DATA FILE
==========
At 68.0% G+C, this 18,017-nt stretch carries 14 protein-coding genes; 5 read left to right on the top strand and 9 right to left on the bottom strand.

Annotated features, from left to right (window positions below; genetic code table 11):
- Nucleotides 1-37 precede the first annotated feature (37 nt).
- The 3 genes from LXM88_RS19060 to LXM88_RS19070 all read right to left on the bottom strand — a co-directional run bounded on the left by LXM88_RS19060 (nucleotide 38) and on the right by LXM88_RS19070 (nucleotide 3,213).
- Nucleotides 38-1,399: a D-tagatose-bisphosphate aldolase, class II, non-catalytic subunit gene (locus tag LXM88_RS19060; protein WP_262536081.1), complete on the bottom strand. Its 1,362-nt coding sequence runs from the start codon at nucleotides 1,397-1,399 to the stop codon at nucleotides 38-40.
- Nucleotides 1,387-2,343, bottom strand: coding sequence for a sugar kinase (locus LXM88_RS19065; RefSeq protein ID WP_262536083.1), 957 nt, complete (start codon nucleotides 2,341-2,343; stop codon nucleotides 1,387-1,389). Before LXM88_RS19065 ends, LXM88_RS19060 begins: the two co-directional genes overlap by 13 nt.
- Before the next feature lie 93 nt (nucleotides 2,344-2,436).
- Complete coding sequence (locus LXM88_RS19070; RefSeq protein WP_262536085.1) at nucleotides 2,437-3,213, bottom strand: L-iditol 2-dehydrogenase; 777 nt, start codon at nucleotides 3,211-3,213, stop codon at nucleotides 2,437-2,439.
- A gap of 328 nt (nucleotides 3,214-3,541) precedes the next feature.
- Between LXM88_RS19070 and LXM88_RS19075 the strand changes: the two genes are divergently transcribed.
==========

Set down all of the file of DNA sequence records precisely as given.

At 68.0% G+C, this 18,017-nt stretch carries 14 protein-coding genes; 5 read left to right on the top strand and 9 right to left on the bottom strand.

Annotated features, from left to right (window positions below; genetic code table 11):
- Nucleotides 1-37 precede the first annotated feature (37 nt).
- The 3 genes from LXM88_RS19060 to LXM88_RS19070 all read right to left on the bottom strand — a co-directional run bounded on the left by LXM88_RS19060 (nucleotide 38) and on the right by LXM88_RS19070 (nucleotide 3,213).
- Nucleotides 38-1,399: a D-tagatose-bisphosphate aldolase, class II, non-catalytic subunit gene (locus tag LXM88_RS19060; protein WP_262536081.1), complete on the bottom strand. Its 1,362-nt coding sequence runs from the start codon at nucleotides 1,397-1,399 to the stop codon at nucleotides 38-40.
- Nucleotides 1,387-2,343, bottom strand: coding sequence for a sugar kinase (locus LXM88_RS19065; RefSeq protein ID WP_262536083.1), 957 nt, complete (start codon nucleotides 2,341-2,343; stop codon nucleotides 1,387-1,389). Before LXM88_RS19065 ends, LXM88_RS19060 begins: the two co-directional genes overlap by 13 nt.
- Before the next feature lie 93 nt (nucleotides 2,344-2,436).
- Complete coding sequence (locus LXM88_RS19070; RefSeq protein WP_262536085.1) at nucleotides 2,437-3,213, bottom strand: L-iditol 2-dehydrogenase; 777 nt, start codon at nucleotides 3,211-3,213, stop codon at nucleotides 2,437-2,439.
- A gap of 328 nt (nucleotides 3,214-3,541) precedes the next feature.
- Between LXM88_RS19070 and LXM88_RS19075 the strand changes: the two genes are divergently transcribed.